DayZ designer Dean “Rocket” Hall was quoted last year as saying the standalone version of the popular zombie survival mod for ARMA II will be out before the end of 2012. That obviously hasn’t panned out, and today Rocket took to the DayZ development tumblr blog to reveal exactly why the game hasn’t been released, show off some textures in screenshots, and tease players with what they can expect in the future. From the post:
Put simply, DayZ Standalone isn’t here because we had the chance to go from making a game that was just the mod improved slightly, packaged simply, and sold – to actually redeveloping the engine and making the game the way we all dreamed it could be. This blew any initial plans we had dictated to pieces.
Rocket goes on to say that a closed test for around 500 to 1,000 people will be released “imminently.” After getting the architecture debugged the developers will have a better idea of when the title will be released.
As for changes from the mod, fans will be very happy to know that the inventory system has gotten a complete overhaul, which Rocket said will “fundamentally change the DayZ experience.” He states that the developers were inspired by Minecraft to “make the UI simple and effective, rather than flashy and complex.” In addition, items can now be damaged:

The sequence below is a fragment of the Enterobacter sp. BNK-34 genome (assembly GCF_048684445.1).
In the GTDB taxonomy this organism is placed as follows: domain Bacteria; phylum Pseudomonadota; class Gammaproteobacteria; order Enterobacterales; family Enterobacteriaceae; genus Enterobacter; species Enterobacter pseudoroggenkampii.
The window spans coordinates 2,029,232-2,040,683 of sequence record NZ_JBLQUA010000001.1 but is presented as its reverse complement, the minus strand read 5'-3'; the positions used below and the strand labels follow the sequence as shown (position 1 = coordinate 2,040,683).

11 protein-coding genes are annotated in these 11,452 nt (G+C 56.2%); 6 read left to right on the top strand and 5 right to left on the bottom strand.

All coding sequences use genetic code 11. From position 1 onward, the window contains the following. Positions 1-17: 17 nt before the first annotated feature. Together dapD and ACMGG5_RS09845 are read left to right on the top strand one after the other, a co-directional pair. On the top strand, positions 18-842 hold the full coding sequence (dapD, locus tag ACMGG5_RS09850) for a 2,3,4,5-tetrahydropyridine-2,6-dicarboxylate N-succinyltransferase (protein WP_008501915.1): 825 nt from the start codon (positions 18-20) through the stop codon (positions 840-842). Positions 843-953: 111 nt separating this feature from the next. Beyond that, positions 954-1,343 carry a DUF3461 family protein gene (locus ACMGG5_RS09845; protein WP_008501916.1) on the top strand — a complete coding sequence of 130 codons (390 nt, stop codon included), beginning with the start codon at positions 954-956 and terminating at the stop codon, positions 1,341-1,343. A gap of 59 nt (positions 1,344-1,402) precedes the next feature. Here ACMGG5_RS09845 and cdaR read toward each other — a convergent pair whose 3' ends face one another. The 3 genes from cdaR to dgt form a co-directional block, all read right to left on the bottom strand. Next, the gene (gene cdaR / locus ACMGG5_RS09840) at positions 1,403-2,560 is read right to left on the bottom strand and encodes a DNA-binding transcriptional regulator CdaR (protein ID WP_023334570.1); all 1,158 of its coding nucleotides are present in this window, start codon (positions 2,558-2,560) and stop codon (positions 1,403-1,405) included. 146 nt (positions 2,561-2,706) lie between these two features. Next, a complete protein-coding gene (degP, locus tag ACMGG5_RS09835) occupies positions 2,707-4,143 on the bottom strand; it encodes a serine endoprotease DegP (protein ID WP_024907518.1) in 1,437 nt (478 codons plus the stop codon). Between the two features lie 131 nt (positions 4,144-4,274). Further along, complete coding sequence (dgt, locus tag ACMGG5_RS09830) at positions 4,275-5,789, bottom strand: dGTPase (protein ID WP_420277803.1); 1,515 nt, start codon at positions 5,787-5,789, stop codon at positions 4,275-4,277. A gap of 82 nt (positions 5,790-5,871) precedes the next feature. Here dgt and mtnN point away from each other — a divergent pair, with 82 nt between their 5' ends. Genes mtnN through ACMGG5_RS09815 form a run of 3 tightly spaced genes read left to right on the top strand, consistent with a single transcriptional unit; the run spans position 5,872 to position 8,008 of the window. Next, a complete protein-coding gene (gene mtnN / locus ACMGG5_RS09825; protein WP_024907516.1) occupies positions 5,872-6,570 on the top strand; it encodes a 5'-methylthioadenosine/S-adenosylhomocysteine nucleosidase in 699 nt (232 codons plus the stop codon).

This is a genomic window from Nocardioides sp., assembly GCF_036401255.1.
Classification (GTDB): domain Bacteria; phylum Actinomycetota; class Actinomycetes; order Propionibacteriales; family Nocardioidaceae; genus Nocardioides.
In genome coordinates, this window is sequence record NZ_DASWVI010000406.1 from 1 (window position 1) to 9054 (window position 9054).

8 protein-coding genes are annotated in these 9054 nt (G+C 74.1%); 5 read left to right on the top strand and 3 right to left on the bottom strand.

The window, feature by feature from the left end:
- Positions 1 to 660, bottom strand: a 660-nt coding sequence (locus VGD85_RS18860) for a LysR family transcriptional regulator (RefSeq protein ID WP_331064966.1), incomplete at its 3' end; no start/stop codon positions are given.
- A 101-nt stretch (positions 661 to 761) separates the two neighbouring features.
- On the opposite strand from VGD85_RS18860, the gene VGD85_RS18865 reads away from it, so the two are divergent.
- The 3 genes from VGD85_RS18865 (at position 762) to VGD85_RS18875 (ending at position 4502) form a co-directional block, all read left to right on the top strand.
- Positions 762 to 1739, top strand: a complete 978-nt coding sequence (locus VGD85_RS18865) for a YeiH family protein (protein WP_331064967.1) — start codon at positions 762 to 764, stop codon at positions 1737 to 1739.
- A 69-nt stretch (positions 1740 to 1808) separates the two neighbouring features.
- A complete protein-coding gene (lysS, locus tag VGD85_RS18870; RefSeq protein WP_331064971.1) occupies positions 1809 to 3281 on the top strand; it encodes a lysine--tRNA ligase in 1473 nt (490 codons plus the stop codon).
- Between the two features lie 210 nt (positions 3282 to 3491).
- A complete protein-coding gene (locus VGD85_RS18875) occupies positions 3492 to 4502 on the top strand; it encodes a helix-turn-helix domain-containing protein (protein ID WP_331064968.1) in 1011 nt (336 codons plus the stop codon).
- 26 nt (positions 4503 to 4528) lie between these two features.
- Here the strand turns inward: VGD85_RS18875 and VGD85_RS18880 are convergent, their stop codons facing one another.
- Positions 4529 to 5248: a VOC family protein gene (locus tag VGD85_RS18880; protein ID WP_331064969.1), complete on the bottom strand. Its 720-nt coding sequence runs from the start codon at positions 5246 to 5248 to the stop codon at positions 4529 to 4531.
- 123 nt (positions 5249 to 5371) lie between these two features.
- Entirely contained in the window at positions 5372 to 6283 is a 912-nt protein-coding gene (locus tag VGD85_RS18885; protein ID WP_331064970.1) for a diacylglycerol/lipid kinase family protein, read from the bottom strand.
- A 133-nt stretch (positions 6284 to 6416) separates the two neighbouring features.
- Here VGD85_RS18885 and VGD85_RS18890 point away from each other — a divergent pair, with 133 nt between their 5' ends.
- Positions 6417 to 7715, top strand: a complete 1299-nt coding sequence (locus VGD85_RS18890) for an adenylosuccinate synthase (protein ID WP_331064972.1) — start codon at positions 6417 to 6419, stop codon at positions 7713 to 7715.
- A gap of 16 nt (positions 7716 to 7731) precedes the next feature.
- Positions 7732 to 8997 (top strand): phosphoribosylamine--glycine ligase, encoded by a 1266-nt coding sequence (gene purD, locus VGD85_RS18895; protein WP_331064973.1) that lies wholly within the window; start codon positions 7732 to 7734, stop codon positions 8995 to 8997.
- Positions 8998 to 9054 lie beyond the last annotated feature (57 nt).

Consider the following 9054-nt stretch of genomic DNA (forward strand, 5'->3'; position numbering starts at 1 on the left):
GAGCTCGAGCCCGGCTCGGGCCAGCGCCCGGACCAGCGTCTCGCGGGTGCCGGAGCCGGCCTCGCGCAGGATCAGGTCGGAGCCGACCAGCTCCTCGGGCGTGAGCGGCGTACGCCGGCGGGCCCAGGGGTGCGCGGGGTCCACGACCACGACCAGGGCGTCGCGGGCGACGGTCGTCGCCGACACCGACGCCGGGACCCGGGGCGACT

You scavenge for items now, as individual parts, picking up pieces rather than piles, looking for cans on shelves or under beds. The new system opens the door for durability of items, disease tracking (cholera lingering on clothes a player wears…), batteries, addon components, and much more. If you shoot a player in the head to take his night vision, you will damage the night vision. The changes to this inventory system are huge.
Progress on the art assets is coming along and can be seen in the photos that accompany the post. Progress on the revised Chernarus map, however, is being slowed by the fact that the lead designer of the map is currently in a Greek prison on espionage charges.
Despite all of the delays, it’s a given that fans would rather have a complete game than a rushed one. The implosion of WarZ demonstrated that customer service, honesty, and quality are all more important for developers than shoving a game out as quickly as possible.